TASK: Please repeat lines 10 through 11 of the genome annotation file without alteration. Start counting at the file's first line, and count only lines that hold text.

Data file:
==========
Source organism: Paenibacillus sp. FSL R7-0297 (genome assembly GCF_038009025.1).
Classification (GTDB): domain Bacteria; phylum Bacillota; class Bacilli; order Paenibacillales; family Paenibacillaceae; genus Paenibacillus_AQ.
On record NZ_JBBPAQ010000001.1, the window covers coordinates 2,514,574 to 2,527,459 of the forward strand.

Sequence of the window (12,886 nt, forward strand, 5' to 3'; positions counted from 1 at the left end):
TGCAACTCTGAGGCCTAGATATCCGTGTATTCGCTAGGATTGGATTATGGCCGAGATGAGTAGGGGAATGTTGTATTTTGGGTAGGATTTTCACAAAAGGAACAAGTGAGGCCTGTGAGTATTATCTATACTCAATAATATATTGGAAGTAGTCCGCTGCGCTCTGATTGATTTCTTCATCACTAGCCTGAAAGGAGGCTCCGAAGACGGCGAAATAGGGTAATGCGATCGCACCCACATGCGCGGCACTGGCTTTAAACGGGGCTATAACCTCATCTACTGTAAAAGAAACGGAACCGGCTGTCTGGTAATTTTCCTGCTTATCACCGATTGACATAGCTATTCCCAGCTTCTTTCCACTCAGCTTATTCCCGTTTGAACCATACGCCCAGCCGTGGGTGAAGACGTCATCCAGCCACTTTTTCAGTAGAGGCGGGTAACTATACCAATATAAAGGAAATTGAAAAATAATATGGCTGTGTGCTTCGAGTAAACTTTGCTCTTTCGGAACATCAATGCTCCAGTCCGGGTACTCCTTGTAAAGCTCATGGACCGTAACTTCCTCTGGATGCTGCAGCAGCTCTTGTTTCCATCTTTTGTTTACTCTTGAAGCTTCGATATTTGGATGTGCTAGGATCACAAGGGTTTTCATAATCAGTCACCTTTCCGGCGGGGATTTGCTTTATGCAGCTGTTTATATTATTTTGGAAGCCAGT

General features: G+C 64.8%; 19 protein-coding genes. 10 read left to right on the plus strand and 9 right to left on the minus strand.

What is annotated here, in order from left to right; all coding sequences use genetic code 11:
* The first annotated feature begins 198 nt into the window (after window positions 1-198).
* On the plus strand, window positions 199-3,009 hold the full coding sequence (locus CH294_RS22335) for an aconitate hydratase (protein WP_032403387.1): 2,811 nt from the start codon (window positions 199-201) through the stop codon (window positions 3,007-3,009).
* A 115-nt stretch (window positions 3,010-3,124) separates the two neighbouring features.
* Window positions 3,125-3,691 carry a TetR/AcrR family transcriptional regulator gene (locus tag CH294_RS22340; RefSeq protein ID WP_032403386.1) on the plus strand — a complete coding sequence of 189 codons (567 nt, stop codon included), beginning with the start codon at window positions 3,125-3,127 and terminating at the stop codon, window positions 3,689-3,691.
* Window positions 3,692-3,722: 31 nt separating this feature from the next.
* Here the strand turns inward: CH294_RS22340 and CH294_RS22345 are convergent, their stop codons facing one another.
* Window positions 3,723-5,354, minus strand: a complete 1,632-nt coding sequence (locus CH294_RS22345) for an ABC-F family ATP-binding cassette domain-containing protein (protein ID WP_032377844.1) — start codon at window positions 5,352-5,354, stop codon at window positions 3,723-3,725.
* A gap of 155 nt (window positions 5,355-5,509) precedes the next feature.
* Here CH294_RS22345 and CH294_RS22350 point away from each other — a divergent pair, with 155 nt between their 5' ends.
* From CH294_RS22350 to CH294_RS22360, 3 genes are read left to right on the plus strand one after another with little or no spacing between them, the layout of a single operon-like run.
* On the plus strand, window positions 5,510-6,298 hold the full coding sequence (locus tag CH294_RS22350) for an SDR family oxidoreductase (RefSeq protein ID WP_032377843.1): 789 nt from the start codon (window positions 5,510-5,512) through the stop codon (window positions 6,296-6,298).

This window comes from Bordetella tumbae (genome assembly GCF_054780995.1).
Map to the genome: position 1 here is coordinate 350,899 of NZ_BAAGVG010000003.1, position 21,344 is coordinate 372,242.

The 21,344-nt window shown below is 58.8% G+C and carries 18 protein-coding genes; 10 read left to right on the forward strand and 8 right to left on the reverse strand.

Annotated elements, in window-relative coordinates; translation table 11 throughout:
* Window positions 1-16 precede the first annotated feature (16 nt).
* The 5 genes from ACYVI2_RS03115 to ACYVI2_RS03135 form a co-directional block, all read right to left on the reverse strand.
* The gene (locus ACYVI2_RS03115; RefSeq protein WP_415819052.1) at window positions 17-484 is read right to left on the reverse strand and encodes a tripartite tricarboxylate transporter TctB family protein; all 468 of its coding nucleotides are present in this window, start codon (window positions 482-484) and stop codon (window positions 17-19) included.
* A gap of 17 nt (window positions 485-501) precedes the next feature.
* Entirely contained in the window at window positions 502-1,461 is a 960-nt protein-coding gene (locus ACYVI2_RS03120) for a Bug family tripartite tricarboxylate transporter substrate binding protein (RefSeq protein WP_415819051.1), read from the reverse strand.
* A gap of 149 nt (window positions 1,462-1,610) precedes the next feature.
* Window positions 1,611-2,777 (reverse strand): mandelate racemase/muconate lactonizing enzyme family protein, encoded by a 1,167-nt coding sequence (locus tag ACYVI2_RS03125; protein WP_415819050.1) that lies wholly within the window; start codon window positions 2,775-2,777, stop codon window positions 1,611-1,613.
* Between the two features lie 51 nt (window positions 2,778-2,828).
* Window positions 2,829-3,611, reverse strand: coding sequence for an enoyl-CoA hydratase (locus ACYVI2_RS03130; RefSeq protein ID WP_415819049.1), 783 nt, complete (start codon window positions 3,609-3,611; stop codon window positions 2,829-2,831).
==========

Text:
* A 115-nt stretch (window positions 3,010-3,124) separates the two neighbouring features.
* Window positions 3,125-3,691 carry a TetR/AcrR family transcriptional regulator gene (locus tag CH294_RS22340; RefSeq protein ID WP_032403386.1) on the plus strand — a complete coding sequence of 189 codons (567 nt, stop codon included), beginning with the start codon at window positions 3,125-3,127 and terminating at the stop codon, window positions 3,689-3,691.